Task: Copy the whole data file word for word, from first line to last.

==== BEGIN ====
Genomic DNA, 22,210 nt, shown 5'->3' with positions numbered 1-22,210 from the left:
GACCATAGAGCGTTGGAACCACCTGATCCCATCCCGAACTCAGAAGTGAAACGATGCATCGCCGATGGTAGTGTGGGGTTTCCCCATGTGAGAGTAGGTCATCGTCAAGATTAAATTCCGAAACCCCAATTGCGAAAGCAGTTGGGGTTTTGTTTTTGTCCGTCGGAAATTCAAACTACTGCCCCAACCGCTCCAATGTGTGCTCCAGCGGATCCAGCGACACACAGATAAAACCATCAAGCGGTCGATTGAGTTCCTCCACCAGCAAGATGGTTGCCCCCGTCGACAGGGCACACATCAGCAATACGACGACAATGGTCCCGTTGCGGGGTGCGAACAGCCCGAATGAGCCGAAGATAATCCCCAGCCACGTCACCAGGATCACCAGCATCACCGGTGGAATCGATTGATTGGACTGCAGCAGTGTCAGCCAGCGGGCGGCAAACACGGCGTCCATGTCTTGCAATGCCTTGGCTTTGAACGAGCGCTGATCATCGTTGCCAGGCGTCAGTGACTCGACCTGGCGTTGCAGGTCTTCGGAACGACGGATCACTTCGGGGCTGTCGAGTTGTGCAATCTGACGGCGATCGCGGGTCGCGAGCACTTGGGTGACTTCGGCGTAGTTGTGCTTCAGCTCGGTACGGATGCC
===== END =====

Genomic DNA, 22,210 nt, shown 5'->3' with positions numbered 1-22,210 from the left:
GACCATAGAGCGTTGGAACCACCTGATCCCATCCCGAACTCAGAAGTGAAACGATGCATCGCCGATGGTAGTGTGGGGTTTCCCCATGTGAGAGTAGGTCATCGTCAAGATTAAATTCCGAAACCCCAATTGCGAAAGCAGTTGGGGTTTTGTTTTTGTCCGTCGGAAATTCAAACTACTGCCCCAACCGCTCCAATGTGTGCTCCAGCGGATCCAGCGACACACAGATAAAACCATCAAGCGGTCGATTGAGTTCCTCCACCAGCAAGATGGTTGCCCCCGTCGACAGGGCACACATCAGCAATACGACGACAATGGTCCCGTTGCGGGGTGCGAACAGCCCGAATGAGCCGAAGATAATCCCCAGCCACGTCACCAGGATCACCAGCATCACCGGTGGAATCGATTGATTGGACTGCAGCAGTGTCAGCCAGCGGGCGGCAAACACGGCGTCCATGTCTTGCAATGCCTTGGCTTTGAACGAGCGCTGATCATCGTTGCCAGGCGTCAGTGACTCGACCTGGCGTTGCAGGTCTTCGGAACGACGGATCACTTCGGGGCTGTCGAGTTGTGCAATCTGACGGCGATCGCGGGTCGCGAGCACTTGGGTGACTTCGGCGTAGTTGTGCTTCAGCTCGGTACGGATGCC